This process forms smectic C layers parallel to the surface of the alignment layer 1305 with the molecules initially adopting a smectic C intralayer tilt angle of approximately 0 the film is lowered further through its smectic C temperature range, the smectic C intralayer tilt angle increases. (The azimuthal direction of the molecules is determined by the azimuthal SiO.sub.X deposition angle.) At a temperature just above the material's melting point, the smectic intralayer tilt angle reaches a maximum value of approximately 45 Furthermore, in a smectic C material, the polar tilt angle at the liquid crystal/air interface 1312 does not influence the tilt angle of the bulk liquid crystal material in the layer 1310. Various other ways to form smectic layers parallel to the alignment layer will be recognized by those skilled in the art.

As stated above, the liquid crystal monomer is doped with a chiral material to produce an approximately 30 of the liquid crystal optical symmetry axis (extraordinary axis). This variation in azimuthal orientation occurs about an axis normal to the layer 1310 from top to bottom through the layer 1310. The azimuthal orientation of moieties 1320 at the liquid crystal/air interface 1312 is determined by a combination of the azimuthal orientation of the liquid crystal at the liquid crystal/alignment layer interface 1305/1310, the pitch of the chiral helix in the smectic C material, and the smectic C film layer thickness. The tilted helical structure of the smectic material in the layer 1310 is represented by the moieties 1320. The variation in the orientation of the optical symmetry axis of the layer 1310 is represented by the arrows 1325 projected from the moieties 1320. As can be seen from FIG. 13, the optical symmetry axis varies through the layer 1310 according to the tilted and azimuthal orientation of the moieties 1320 of the layer 1310.

Upon obtaining the desired intralayer tilt angle in the liquid crystal film and the desired azimuthal orientation, the liquid crystal monomer film is irradiated with ultraviolet light that is sufficient to polymerize the monomer to a polymeric film 1310 in which the order of the smectic liquid crystal is preserved, typically 4-10 J/cm.sup.2. Other polymerization techniques for thin films are well known in the an and may also be used. The result of this process is a thin film or liquid crystal layer 1310 of liquid crystal polymer that is positively birefringent and has an optical symmetry axis that is oriented at a polar tilt angle of approximately 45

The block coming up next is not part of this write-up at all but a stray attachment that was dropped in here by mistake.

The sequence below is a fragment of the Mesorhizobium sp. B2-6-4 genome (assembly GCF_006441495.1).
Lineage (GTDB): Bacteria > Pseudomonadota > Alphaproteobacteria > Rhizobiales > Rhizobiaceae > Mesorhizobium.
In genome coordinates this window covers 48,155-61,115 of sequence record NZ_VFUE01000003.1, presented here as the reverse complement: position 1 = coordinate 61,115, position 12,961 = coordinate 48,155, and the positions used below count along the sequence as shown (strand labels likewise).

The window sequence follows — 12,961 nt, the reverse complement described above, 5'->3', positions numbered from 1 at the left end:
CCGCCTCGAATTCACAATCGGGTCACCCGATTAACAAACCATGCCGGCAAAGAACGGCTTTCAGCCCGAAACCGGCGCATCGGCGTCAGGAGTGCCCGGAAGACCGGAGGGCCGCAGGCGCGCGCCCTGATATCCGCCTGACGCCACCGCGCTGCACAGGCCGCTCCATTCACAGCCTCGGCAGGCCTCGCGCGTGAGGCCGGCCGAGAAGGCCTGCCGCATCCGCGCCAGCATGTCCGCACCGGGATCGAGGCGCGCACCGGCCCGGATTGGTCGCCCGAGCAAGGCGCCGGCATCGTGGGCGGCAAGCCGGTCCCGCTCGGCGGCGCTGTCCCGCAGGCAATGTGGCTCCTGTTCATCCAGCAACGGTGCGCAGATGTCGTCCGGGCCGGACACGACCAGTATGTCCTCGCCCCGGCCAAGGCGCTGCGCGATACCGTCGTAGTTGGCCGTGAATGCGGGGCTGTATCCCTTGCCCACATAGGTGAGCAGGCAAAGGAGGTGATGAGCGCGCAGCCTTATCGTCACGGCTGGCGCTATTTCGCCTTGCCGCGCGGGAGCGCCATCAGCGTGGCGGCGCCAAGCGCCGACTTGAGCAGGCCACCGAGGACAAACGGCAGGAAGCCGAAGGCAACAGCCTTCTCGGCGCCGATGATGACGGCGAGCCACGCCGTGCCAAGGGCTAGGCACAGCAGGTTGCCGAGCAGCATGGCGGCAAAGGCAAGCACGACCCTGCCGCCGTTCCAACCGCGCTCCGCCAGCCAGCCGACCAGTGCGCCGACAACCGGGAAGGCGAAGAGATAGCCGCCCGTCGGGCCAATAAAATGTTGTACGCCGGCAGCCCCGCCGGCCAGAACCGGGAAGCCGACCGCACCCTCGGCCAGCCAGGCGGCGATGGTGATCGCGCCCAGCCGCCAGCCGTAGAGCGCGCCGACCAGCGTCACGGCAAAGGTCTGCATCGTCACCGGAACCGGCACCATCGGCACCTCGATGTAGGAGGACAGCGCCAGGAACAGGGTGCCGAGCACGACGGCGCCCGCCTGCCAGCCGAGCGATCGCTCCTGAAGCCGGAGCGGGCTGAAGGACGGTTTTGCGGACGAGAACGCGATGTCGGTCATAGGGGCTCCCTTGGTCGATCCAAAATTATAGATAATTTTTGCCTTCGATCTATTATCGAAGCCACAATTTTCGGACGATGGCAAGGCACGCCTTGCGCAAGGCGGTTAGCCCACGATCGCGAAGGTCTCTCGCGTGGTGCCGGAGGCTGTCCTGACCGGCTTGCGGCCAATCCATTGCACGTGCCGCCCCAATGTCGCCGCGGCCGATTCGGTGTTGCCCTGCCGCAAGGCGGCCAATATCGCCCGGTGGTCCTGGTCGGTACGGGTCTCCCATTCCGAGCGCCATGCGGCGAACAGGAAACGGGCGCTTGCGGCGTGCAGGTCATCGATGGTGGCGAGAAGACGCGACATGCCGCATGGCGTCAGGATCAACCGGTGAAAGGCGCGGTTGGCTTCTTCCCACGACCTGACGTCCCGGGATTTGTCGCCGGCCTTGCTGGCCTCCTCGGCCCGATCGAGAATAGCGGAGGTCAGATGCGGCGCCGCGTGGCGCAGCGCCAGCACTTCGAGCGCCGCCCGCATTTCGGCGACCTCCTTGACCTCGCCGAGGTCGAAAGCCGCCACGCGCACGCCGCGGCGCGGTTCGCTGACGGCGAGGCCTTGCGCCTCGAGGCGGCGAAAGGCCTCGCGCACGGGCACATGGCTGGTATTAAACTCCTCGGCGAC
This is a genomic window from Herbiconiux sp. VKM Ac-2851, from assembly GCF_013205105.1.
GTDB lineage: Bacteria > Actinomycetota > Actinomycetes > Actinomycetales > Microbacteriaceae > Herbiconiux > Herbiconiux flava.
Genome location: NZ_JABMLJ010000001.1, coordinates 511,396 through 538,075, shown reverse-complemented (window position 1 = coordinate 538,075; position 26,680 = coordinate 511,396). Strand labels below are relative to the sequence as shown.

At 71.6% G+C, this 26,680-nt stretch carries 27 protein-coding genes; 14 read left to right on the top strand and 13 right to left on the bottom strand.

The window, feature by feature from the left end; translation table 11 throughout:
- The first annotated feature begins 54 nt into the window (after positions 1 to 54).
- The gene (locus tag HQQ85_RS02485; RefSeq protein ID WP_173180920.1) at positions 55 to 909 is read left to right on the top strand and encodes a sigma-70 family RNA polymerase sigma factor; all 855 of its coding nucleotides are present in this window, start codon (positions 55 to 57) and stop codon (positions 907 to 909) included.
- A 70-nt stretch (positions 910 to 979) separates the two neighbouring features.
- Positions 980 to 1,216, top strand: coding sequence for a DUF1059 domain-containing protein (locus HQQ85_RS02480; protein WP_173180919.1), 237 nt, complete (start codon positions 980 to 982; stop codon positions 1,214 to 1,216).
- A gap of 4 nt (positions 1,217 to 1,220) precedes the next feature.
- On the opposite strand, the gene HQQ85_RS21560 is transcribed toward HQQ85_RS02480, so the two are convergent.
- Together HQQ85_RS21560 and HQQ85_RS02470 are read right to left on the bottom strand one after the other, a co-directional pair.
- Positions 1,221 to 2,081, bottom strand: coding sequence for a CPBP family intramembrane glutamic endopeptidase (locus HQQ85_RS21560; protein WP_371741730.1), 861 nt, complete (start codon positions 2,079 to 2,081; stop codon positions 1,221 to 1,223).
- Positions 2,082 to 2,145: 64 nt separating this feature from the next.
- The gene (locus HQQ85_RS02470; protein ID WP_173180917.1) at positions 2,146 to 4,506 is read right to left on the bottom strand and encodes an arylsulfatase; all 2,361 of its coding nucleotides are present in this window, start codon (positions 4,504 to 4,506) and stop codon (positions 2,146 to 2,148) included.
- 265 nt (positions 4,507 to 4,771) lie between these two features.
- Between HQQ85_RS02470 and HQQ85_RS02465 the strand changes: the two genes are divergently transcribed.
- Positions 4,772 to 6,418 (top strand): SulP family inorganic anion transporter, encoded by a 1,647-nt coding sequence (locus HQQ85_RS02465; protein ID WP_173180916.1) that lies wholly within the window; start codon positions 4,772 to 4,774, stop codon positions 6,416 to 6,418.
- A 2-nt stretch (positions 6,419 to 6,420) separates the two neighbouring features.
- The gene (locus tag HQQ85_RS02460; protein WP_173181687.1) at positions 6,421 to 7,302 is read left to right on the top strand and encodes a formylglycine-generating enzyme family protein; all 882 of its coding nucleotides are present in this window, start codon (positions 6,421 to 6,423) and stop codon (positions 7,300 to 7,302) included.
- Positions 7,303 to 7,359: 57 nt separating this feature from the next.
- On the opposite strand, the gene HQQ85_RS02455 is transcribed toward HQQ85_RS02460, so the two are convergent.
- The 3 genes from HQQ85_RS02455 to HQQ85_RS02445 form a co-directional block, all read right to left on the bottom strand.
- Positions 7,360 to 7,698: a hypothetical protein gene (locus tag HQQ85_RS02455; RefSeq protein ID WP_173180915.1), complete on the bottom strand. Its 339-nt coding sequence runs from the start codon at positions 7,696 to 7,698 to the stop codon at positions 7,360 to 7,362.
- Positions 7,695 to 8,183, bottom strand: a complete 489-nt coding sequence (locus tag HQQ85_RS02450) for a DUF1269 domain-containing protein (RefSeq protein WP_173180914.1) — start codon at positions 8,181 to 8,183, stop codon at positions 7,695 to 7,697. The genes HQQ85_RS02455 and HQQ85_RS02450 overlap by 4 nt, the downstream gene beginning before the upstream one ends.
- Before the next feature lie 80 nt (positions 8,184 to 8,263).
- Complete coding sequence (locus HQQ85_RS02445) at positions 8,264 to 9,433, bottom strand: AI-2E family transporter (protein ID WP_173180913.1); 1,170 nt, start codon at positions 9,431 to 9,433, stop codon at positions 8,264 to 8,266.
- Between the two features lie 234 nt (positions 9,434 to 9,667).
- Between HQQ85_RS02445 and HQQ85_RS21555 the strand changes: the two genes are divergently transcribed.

5.4 Multilayer Embodiment

A further illustrative liquid crystal display system, see FIG. 14, includes a rigid glass substrate 1400, an alignment layer 1405, polymerized nematic liquid crystal pretilt layer 1410, polymerized nematic liquid crystal layers 1415, 1420, 1425, and 1430; a liquid crystal/alignment layer interface 1405/1410, liquid crystal/liquid crystal interfaces 1410/1415, 1415/1420, 1420/1425, and 1425/1430; and a liquid crystal/air interface 1435.

The alignment layer 1405, the pretilt layer 1410 and the liquid crystal layer 1415 are produced by methods identical to layers 1205, 1210, and 1215 in the nematic embodiment above with the following exceptions. The liquid crystal in the pretilt layer 1410 is chosen to produce a tilt angle of approximately 40 crystal layer 1415 is applied. As in the nematic embodiment above, the function of the layer 1410 is to increase the pretilt of the layer 1415 to 40 in the layer 1415. The liquid crystal in the layer 1415 is chosen to produce a tilt angle of 50 polymerized, thereby yielding a splay angle of approximately 10 through the layer 1415.

The liquid crystal in the layer 1415 is also doped with a chiral additive so as to have a left handed cholesteric pitch of 24 times the layer thickness of the layer 1415, yielding an approximately 15 the azimuthal orientation of the nematic optical symmetry axis (extraordinary axis) through the layer 1415. This variation in azimuthal orientation occurs about an axis normal to the layer 1415 from top to bottom through the layer 1415. The twisted and splayed structure of the layer 1415 is represented by the liquid crystal side chains or moieties 1416. The variation in the orientation of the optical symmetry axis of the layer 1415 is represented by the arrows 1417 projected from the moieties 1416. As can be seen from FIG. 14, the optical symmetry axis of the layers 1415, 1420, 1425 and 1430 (represented by arrows 1417, 1423, 1427 and 1433) vary through the respective layers 1415, 1420, 1425 and 1430 according to the tilted and azimuthal orientation of the respective moieties 1416, 1422, 1426 and 1432 of the respective layers 1415, 1420, 1425 and 1430.

After the layer 1415 has been polymerized by irradiation with UV light, the layer 1420 is applied over it. The layer 1415 functions to align layer 1420 to the proper azimuthal and pretilt (50 1415/1420 interface in a manner analogous to the pretilt layer 1410 at the interface 1410/1415. The liquid crystal in the layer 1420 is doped with a chiral additive so as to have a right handed cholesteric pitch of 24 times the thickness of the layer 1420. As such, the layer 1420 will have a twist structure equal in magnitude (15 the layer 1415. Additionally, the layer 1420 will have a splay angle (10 opposite in sign, thereby producing a 40 1420 at the interface 1420/1425.